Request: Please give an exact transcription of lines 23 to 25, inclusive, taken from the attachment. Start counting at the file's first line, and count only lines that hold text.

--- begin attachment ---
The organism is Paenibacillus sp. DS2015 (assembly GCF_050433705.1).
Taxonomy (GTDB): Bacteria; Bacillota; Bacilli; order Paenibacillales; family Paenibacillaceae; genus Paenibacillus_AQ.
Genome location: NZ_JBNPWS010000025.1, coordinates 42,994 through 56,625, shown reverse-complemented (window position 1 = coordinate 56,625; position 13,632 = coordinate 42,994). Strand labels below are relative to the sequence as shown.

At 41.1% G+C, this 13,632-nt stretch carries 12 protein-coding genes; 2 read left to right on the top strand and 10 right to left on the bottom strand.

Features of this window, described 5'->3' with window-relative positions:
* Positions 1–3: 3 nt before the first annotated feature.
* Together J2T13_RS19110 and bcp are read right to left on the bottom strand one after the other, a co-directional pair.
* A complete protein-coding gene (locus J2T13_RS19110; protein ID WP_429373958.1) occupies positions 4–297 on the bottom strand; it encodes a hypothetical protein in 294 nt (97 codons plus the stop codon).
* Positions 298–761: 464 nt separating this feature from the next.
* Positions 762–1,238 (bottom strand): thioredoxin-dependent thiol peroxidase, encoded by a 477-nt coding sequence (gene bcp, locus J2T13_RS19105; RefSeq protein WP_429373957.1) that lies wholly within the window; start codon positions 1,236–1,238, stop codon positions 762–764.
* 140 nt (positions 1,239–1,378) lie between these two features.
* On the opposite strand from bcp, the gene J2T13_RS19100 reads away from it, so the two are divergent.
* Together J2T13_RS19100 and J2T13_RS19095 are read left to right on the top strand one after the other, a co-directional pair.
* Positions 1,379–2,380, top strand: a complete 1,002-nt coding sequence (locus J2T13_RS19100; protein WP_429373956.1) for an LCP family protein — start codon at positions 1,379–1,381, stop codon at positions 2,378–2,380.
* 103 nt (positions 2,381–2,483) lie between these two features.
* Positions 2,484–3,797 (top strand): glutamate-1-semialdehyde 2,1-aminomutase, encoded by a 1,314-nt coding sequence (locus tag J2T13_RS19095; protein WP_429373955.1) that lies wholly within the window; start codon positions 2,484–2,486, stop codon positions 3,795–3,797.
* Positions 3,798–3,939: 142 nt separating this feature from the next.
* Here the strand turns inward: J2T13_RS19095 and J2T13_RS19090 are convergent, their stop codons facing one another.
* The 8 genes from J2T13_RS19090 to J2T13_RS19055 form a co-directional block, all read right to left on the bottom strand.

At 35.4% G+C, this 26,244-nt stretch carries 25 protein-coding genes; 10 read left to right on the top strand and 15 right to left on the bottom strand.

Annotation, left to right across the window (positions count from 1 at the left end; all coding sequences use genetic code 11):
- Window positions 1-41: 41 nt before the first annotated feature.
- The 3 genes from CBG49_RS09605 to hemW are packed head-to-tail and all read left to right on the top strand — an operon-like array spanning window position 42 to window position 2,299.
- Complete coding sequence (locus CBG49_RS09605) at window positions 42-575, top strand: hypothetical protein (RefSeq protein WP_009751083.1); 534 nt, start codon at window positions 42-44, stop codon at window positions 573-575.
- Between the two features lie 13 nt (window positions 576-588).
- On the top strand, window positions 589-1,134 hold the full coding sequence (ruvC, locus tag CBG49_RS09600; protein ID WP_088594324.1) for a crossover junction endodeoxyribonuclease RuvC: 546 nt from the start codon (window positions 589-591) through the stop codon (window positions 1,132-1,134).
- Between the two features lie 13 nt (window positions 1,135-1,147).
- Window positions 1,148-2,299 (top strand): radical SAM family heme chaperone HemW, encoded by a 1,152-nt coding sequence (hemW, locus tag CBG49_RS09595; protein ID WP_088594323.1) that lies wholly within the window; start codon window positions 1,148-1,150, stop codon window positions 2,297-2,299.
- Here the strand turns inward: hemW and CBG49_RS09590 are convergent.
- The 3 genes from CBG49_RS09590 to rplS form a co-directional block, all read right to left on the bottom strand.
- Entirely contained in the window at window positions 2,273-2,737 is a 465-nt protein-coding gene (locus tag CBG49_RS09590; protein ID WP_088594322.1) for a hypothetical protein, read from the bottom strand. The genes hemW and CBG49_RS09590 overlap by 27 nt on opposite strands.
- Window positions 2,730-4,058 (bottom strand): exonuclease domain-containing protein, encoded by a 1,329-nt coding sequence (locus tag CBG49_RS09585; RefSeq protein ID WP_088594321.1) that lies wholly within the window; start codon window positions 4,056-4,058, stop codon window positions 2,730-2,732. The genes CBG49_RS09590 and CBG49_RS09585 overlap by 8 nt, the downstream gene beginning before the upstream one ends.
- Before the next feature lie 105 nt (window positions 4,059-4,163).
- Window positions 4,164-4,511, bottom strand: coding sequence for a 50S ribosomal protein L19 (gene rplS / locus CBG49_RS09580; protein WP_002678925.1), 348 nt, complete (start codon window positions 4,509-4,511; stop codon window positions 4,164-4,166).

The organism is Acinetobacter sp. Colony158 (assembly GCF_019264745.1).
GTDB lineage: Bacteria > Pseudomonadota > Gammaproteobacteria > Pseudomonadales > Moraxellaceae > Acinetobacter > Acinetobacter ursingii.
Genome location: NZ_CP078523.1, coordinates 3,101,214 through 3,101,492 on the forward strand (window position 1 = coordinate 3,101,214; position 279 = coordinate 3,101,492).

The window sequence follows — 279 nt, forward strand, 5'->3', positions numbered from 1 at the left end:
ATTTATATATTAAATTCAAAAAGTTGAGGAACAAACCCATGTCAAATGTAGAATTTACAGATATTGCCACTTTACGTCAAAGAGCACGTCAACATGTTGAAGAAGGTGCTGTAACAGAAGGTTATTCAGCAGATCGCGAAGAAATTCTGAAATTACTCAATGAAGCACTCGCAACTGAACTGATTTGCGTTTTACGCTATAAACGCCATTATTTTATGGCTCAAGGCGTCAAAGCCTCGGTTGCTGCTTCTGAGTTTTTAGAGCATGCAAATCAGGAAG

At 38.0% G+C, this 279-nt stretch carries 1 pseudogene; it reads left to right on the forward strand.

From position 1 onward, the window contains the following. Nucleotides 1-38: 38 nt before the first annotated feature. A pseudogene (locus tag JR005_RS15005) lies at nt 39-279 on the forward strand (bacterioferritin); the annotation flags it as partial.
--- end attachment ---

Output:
- The 3 genes from CBG49_RS09605 to hemW are packed head-to-tail and all read left to right on the top strand — an operon-like array spanning window position 42 to window position 2,299.
- Complete coding sequence (locus CBG49_RS09605) at window positions 42-575, top strand: hypothetical protein (RefSeq protein WP_009751083.1); 534 nt, start codon at window positions 42-44, stop codon at window positions 573-575.
- Between the two features lie 13 nt (window positions 576-588).